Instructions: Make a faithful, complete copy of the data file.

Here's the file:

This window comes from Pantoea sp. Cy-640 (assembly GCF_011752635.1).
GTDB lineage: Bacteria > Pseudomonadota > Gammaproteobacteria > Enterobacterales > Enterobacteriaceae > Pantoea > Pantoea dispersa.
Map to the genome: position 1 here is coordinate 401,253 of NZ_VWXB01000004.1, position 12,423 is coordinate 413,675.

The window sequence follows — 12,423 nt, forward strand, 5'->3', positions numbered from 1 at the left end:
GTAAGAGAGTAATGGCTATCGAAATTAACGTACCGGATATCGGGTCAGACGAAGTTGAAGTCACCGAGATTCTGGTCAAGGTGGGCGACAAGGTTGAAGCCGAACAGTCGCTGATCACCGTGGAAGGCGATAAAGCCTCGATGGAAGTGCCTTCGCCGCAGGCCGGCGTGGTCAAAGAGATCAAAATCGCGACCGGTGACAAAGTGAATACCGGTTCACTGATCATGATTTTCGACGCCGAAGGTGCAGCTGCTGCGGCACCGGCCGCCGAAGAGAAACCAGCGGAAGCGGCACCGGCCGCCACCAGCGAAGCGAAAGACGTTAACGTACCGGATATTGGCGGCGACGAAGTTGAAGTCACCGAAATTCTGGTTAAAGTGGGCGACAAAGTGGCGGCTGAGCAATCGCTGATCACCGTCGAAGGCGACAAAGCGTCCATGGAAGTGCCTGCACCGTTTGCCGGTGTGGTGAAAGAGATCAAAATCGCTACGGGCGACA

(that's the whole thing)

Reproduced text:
This window comes from Pantoea sp. Cy-640 (assembly GCF_011752635.1).
GTDB lineage: Bacteria > Pseudomonadota > Gammaproteobacteria > Enterobacterales > Enterobacteriaceae > Pantoea > Pantoea dispersa.
Map to the genome: position 1 here is coordinate 401,253 of NZ_VWXB01000004.1, position 12,423 is coordinate 413,675.

The window sequence follows — 12,423 nt, forward strand, 5'->3', positions numbered from 1 at the left end:
GTAAGAGAGTAATGGCTATCGAAATTAACGTACCGGATATCGGGTCAGACGAAGTTGAAGTCACCGAGATTCTGGTCAAGGTGGGCGACAAGGTTGAAGCCGAACAGTCGCTGATCACCGTGGAAGGCGATAAAGCCTCGATGGAAGTGCCTTCGCCGCAGGCCGGCGTGGTCAAAGAGATCAAAATCGCGACCGGTGACAAAGTGAATACCGGTTCACTGATCATGATTTTCGACGCCGAAGGTGCAGCTGCTGCGGCACCGGCCGCCGAAGAGAAACCAGCGGAAGCGGCACCGGCCGCCACCAGCGAAGCGAAAGACGTTAACGTACCGGATATTGGCGGCGACGAAGTTGAAGTCACCGAAATTCTGGTTAAAGTGGGCGACAAAGTGGCGGCTGAGCAATCGCTGATCACCGTCGAAGGCGACAAAGCGTCCATGGAAGTGCCTGCACCGTTTGCCGGTGTGGTGAAAGAGATCAAAATCGCTACGGGCGACA